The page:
Staff at Alberta meat plant stay away over virus fears

Scared to show up for work

The union representing workers at a southern Alberta meat-packing plant says some employees don't feel safe because of an outbreak of COVID-19 and they aren't showing up for work.

The president of the United Food and Commercial Workers Local 401 says JBS Canada has been paying a shift premium of $4 an hour to workers at its plant in Brooks — but it's not enough.

"It didn't get people to come into work. In fact, we hear that 500 to 1,000 workers haven't shown up and they've had to reduce production to one shift," Thomas Hesse said Tuesday.

"They cancelled the entire second shift and they're merging the shifts simply because they don't have the workers.

"The $4 is not enticing people to come into a place they believe to be unsafe."

The plant is the second in the area with an outbreak of the novel coronavirus.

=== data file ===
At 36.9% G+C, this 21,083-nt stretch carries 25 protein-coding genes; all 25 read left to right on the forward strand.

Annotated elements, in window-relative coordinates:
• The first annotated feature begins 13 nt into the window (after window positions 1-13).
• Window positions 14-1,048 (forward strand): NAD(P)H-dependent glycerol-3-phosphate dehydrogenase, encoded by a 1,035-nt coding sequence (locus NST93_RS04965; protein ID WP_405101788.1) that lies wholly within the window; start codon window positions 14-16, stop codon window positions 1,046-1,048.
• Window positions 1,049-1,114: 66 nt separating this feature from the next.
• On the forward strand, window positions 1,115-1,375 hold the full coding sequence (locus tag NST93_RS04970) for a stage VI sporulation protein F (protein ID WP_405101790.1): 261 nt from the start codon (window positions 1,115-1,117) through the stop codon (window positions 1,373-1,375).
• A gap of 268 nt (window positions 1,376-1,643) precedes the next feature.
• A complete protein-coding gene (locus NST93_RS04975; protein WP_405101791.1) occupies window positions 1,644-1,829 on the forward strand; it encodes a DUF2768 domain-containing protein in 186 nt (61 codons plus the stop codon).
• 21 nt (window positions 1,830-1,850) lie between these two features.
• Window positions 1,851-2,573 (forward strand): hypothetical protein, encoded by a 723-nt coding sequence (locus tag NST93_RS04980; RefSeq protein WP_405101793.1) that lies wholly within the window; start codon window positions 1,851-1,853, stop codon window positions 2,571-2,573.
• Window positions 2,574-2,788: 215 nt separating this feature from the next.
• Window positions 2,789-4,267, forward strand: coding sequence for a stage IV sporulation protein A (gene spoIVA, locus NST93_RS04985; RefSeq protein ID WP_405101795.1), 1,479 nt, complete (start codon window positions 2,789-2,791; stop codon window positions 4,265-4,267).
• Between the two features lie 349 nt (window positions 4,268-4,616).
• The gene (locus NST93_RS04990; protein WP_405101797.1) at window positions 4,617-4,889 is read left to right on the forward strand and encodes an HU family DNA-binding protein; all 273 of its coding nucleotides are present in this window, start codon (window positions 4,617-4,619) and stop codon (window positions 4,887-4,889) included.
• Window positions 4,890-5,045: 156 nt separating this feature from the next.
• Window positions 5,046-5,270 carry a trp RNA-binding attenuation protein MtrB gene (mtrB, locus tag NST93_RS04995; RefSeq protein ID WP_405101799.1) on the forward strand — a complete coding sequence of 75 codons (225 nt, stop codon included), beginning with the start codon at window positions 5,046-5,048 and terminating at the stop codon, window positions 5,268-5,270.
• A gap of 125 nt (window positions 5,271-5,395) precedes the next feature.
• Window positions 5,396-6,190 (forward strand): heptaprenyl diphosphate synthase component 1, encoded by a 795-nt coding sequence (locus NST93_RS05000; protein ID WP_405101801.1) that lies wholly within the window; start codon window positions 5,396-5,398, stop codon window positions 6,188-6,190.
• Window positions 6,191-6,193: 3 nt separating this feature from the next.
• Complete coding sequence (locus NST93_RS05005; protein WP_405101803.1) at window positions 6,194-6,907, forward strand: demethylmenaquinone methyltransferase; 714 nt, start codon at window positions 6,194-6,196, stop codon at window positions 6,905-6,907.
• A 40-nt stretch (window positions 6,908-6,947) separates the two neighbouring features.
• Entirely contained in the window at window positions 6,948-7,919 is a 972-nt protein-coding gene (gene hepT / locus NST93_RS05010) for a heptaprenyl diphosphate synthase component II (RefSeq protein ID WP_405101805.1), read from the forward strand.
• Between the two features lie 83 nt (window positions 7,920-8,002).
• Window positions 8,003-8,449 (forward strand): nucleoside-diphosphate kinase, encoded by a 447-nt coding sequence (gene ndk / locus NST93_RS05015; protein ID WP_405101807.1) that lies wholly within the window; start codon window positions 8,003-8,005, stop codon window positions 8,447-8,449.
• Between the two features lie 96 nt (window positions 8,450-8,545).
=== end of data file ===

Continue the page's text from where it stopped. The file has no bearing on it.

Cargill announced Monday it would be temporarily shutting down its plant just north of High River. On Tuesday, the outbreak stood at 401 cases, including the death of a worker. Another 114 cases in the community are being linked to the meat-packer.

The JBS plant in Brooks had recorded 77 cases as of Tuesday.

JBS said it is trying to ensure its plant remains open and has been providing support for workers and their families infected with the virus.

"We will endeavour to keep our facilities open, but we will not operate a facility if we do not believe it is safe or if absenteeism levels result in our inability to safely operate," Cameron Bruett, head of corporate affairs for JBS USA, said in an email.

Bruett said the facility has brought in safety measures, including temperature testing for all workers entering the plant, providing and requiring face masks and physical partitioning on production lines.

He confirmed the plant has reduced its production to one shift per day because of increased absenteeism.

Fabian Murphy, president of the Agriculture Union, which represents federal meat inspectors, said seven inspectors at the Cargill plant have tested positive for COVID-19.

He said if cases of coronavirus are found, then all meat-packing plants should shut down for 14 days to give workers time to self-isolate. The plants can then reopen.

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